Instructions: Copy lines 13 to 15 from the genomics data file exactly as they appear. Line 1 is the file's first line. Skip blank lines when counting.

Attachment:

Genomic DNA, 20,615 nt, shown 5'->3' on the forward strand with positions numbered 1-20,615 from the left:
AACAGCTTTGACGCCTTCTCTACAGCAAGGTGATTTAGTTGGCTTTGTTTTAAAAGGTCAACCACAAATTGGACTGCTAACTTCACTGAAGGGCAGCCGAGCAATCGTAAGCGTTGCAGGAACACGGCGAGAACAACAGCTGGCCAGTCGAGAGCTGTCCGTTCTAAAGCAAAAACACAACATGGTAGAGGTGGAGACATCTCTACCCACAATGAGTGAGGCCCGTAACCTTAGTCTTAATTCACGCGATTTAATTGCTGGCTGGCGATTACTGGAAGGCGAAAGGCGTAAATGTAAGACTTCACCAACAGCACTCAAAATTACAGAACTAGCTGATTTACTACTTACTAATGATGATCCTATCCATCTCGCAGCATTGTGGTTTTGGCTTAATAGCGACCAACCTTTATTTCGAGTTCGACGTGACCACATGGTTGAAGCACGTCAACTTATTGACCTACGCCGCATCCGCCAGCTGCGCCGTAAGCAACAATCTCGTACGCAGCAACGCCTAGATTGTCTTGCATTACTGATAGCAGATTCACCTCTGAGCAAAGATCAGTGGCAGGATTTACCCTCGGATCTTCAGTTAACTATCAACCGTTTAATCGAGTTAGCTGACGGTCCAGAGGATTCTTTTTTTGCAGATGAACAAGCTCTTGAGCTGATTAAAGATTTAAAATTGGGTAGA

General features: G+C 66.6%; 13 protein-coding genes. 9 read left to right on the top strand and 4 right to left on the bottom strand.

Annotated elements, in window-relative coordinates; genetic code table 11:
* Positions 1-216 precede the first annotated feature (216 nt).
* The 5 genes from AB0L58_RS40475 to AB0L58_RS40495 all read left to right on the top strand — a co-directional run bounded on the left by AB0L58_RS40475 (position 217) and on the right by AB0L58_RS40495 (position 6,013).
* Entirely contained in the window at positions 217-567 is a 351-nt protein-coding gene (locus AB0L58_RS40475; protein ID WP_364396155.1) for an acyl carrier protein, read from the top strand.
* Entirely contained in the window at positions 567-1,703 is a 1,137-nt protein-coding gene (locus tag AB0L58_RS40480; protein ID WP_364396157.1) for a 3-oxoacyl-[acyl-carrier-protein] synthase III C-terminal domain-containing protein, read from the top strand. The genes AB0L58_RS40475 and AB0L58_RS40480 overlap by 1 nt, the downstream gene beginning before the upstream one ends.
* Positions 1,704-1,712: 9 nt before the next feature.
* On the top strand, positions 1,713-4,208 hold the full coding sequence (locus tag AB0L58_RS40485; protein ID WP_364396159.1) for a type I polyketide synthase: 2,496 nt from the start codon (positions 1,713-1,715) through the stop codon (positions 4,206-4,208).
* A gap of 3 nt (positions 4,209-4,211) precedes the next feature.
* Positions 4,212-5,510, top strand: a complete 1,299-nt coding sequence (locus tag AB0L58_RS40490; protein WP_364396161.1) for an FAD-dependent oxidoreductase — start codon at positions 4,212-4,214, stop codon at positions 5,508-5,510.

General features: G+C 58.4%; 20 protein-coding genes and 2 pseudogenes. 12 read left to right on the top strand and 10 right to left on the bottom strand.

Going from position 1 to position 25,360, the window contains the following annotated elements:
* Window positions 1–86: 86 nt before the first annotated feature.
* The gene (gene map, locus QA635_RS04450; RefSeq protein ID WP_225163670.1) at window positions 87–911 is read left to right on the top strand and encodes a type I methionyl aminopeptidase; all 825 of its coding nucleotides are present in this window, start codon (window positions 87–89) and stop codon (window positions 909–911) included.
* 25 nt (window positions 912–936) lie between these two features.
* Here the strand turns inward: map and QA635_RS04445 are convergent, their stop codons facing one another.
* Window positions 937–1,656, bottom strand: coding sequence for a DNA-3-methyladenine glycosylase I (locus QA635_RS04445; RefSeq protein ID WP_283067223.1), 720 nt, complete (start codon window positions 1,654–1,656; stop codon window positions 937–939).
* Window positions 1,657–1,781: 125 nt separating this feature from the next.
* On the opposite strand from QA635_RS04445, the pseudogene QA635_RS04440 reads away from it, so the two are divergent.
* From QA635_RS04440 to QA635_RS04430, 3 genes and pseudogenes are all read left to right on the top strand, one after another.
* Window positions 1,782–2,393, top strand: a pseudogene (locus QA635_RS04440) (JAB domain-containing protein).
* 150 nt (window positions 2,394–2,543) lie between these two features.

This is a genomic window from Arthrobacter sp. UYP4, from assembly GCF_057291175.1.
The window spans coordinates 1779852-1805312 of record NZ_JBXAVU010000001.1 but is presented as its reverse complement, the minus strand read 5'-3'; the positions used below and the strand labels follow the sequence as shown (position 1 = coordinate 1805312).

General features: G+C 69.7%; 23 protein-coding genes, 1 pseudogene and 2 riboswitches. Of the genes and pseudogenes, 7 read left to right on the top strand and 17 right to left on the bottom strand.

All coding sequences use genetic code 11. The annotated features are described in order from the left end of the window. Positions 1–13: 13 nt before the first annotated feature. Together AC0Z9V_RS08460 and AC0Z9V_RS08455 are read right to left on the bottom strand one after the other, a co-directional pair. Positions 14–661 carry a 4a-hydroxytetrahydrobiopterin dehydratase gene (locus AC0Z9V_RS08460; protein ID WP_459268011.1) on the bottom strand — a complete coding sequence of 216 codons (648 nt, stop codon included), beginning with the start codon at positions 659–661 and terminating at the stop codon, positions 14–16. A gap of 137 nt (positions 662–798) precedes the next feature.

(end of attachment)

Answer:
General features: G+C 58.4%; 20 protein-coding genes and 2 pseudogenes. 12 read left to right on the top strand and 10 right to left on the bottom strand.

Going from position 1 to position 25,360, the window contains the following annotated elements:
* Window positions 1–86: 86 nt before the first annotated feature.